Over the years, we have seen some outlandish toilets like the bronze baby hippo toilet; some out-of-the-world creations like SpaceX’s instagrammable toilet with a glass dome and 360 views of space. Then there are some technologically advanced ones coming from Japan, expectedly such as bathrooms with high-tech holographic floating displays and even a pair of transparent public toilets featuring glass doors that turn opaque on being locked from inside. While we are on the subject of transparent toilets, Soranews has also unveiled one of the most unusual ways to relieve the call of nature. It’s a see-through garden toilet where the view (person throned inside the transparent cubicle) is enjoying the green and lush view. Enough said, let us roll to the image gallery:
The garden toilet is located in the lap of nature in Chiba Prefecture; the unusual lavatory sits next to the local Kominato railway line, adjacent to Itabu Station.
Behind this log-walled enclosure lies the most natural solution to a natural occurrence. Luckily for daily commuters, it is only a quick one-minute walk from the station.
Don’t let the log-wall fool you into being a prehistoric creation. It is a well-made wall with gender icons implying the entire space behind this door was for the exclusive use of women.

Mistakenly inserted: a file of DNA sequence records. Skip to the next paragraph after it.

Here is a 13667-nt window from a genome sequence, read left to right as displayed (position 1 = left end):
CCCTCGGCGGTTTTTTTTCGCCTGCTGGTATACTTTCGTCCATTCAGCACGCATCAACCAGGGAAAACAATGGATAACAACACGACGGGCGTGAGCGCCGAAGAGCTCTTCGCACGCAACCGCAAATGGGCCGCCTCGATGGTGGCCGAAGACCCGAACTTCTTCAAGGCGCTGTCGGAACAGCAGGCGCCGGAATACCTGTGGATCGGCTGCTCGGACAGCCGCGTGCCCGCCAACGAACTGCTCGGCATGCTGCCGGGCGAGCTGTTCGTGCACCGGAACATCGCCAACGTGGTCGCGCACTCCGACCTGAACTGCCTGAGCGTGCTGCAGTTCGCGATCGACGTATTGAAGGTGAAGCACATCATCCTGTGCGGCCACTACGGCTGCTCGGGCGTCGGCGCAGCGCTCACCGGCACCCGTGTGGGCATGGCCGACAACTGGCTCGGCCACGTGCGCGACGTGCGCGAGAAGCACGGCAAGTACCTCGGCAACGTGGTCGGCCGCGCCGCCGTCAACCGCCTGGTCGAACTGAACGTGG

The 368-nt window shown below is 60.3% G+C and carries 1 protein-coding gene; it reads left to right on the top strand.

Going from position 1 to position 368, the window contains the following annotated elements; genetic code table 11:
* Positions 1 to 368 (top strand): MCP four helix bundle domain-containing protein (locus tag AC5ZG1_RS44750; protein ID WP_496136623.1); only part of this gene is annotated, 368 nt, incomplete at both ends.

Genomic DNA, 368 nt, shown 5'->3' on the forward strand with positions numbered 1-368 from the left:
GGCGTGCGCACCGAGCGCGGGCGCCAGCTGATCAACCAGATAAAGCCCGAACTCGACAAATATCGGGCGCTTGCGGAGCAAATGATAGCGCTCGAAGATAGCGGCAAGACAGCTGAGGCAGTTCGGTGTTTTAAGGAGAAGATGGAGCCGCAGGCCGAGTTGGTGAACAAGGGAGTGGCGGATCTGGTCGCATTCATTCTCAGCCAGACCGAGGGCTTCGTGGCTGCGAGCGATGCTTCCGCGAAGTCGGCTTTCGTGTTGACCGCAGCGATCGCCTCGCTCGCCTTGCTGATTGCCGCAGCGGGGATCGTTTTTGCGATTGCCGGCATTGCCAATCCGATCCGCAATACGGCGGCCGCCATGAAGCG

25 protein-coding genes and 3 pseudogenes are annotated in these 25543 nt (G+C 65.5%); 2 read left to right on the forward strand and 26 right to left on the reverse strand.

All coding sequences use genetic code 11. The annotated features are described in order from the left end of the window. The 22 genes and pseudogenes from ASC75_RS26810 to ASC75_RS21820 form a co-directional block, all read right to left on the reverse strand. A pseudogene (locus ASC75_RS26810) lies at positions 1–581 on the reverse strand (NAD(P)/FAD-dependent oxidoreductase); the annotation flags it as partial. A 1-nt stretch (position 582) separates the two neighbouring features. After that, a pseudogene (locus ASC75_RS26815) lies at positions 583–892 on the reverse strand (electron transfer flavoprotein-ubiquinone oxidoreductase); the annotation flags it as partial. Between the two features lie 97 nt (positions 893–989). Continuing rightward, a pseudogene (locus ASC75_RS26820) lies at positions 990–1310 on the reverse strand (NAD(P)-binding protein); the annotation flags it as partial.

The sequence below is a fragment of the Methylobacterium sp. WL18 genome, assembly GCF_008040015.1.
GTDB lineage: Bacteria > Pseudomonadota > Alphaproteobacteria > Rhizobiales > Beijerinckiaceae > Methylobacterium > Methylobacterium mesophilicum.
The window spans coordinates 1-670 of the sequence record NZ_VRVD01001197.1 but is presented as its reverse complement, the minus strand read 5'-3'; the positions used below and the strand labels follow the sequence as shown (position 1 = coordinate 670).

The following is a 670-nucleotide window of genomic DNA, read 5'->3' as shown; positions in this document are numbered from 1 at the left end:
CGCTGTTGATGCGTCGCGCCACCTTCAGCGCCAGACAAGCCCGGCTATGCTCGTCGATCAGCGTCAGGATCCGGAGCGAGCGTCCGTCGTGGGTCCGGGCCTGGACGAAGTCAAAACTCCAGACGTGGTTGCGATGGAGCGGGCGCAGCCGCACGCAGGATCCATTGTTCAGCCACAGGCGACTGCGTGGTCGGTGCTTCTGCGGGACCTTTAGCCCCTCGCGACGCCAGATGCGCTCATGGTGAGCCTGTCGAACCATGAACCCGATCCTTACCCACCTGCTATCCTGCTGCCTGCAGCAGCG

While using the toilet is always an urgent matter, you can’t help but soak in the scenery; the path leading to the glass-walled toilet is one replete with dappled sunlight, tiny sweet-smelling flowers springing up between the green grass, and the soothing sound of birds.
You have finally arrived in what seems like a toilet crafted for adam and eve, albeit with best-in-class technology. There is no dearth of toilet roll, clean fixtures, a modern sink, and absolutely no interruption.
A little worried about the exposure? In addition to the log wall that mans your privacy, the glass cubicle is equipped with a built-in curtain that wraps around the unit for those too shy to do their business in public.
The area’s openness and location make this one of the most extensive toilets ever, but it was initially an art installation designed by Sou Fujimoto. The architect-designed the cubicle as a way of challenging everyday notions of public and private spaces.
[Via: Sora News24]